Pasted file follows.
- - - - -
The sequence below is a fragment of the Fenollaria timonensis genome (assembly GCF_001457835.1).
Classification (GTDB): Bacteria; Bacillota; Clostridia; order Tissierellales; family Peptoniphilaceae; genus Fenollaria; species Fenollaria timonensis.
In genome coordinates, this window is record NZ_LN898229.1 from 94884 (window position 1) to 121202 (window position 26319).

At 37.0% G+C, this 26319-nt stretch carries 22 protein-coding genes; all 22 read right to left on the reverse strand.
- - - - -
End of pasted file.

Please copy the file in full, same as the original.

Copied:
The sequence below is a fragment of the Fenollaria timonensis genome (assembly GCF_001457835.1).
Classification (GTDB): Bacteria; Bacillota; Clostridia; order Tissierellales; family Peptoniphilaceae; genus Fenollaria; species Fenollaria timonensis.
In genome coordinates, this window is record NZ_LN898229.1 from 94884 (window position 1) to 121202 (window position 26319).

At 37.0% G+C, this 26319-nt stretch carries 22 protein-coding genes; all 22 read right to left on the reverse strand.